A point where the curvature of the anterior border of the symphysis changes from concave to convex,

Pterygoid Point (Pt) Ricketts

Lower lip of foramen rotundum (Represents the position of the sphenoid bone) posterior superior tangent of the pterygomaxillary fissure

 

Pterygoid Root (Pr) Ricketts

Most posterior point on the outlines of the pterygopalatine fossa

Pterygomaxillary fissure (PTM, Pterygomaxillare)

A bilateral, inverted teardrop-shaped radiolucency, whose anterior border represents the posterior surfaces of the tuberosities of the maxilla. The landmark is taken at the most inferior point of the fissure, where the anterior and the posterior outline of the inverted teardrop merge with each other. (bilateral)

R-point (Registration point)

A cephalometric reference point for registration of superimposed tracings, introduced by B. H. Broadbent, Sr. , in his original presentation of the cephalometric technique. It is the midpoint on a perpendicular drawn from sella to the Bolton-nasion line. (midsagittal)

Sella (S)

The geometric center of the pituitary fossa (sella turcica), determined by inspectionóa constructed point in the midsagittal plane. (midsagittal)

Soft tissue glabella (Gí)

The most prominent point of the soft tissue drape of the forehead, in the midsagittal plane. (midsagittal)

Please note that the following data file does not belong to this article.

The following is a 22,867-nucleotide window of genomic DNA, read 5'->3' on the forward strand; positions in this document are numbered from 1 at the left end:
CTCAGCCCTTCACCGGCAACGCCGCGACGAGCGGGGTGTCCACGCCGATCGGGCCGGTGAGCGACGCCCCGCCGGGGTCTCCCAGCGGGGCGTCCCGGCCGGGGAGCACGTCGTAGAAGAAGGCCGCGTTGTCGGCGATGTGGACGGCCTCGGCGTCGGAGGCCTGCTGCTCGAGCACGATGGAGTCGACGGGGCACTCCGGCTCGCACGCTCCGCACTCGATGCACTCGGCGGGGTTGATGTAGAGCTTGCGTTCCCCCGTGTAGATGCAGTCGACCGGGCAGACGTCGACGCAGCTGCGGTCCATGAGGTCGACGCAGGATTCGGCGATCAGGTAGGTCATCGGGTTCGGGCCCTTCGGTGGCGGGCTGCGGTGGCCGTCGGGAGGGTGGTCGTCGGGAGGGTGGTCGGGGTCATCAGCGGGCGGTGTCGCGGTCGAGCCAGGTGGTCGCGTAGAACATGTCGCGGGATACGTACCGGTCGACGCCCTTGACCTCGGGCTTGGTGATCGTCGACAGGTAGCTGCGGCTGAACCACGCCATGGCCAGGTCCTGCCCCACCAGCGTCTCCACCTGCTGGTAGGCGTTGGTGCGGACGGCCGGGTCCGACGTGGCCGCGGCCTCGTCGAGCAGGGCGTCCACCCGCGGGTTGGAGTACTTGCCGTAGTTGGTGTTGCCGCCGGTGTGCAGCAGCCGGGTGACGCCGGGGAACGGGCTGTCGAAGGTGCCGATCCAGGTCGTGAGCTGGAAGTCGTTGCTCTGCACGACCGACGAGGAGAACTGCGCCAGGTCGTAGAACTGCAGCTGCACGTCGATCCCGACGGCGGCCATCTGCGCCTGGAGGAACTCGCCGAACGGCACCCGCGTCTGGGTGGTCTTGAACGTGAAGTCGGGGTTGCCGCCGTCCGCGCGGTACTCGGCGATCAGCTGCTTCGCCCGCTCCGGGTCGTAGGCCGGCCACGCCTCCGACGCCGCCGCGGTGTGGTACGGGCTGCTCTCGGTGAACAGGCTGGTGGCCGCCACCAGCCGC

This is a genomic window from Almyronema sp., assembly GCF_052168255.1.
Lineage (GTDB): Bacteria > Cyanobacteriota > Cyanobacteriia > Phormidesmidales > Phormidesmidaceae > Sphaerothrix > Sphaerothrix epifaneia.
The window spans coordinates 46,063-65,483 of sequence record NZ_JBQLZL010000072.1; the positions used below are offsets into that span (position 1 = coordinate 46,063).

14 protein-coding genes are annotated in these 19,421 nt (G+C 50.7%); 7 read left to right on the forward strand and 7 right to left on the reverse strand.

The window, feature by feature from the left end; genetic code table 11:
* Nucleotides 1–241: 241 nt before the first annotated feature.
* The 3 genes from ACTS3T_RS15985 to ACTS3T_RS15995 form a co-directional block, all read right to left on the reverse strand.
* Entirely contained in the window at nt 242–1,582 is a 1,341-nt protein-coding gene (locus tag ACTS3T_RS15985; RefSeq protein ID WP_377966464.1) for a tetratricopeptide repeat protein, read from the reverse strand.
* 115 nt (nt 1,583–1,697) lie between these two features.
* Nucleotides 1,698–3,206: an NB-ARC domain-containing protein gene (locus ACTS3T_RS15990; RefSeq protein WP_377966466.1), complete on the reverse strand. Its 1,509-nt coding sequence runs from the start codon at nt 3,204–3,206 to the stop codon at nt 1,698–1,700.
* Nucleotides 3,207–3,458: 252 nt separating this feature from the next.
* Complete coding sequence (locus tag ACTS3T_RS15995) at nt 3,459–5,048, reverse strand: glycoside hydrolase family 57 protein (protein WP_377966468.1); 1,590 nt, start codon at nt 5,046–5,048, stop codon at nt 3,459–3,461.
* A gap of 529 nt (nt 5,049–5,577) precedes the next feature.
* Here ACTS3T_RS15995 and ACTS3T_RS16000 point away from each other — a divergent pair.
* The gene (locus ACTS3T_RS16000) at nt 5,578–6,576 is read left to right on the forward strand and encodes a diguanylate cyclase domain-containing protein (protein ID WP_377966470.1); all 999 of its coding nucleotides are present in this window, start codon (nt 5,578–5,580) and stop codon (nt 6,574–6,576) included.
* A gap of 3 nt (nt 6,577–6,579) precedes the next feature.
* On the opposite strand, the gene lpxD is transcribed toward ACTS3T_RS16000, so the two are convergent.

Soft tissue menton (Meí)

The most inferior point of the soft tissue chin, in the midsagittal plane. (midsagittal)

Soft tissue nasion (Ní, Naí)

The deepest point of the concavity between the forehead and the soft tissue contour of the nose in the midsagittal plane. (midsagittal)

Soft tissue pogonion (Pgí, Pogí)

The most prominent point on the soft tissue contour of the chin, in the midsagittal plane. (midsagittal)

Stomion (St)

The most anterior point of contact between the upper and lower lip in the midsagittal plane. When the lips are apart at rest, a superior and an inferior stomion point can be distinguished. (midsagittal)

Stomion inferius (Sti)

The highest midline point of the lower lip. (midsagittal) if lips are apart

Stomion superius (Sts)

The lowest midline point of the upper lip. (midsagittal) if lips are apart

 

Subnasale (Sn)

The point in the midsagittal plane where the base of the columella of the nose meets the upper lip. (midsagittal)

Superior labial sulcus (Sls)  Soft Tissue Point A

The point of greatest concavity on the contour of the upper lip between subnasale and labrale superius, in the midsagittal plane. (midsagittal)

Soft Tissue B  or Inferior labial sulcus (Ils)

The point of greatest concavity on the contour of the lower lip between labrale inferius and menton, in the midsagittal plane. (midsagittal)

Trichion (Tr)

An anthropometric landmark, defined as the demarcation point of the hairline in the midline of the forehead. (midsagittal)

 

Xi Point (Xi) approximate for Inferior alveolar foramen (Ricketts)

A constructed point located at the geographic center of the ramus as indicated below.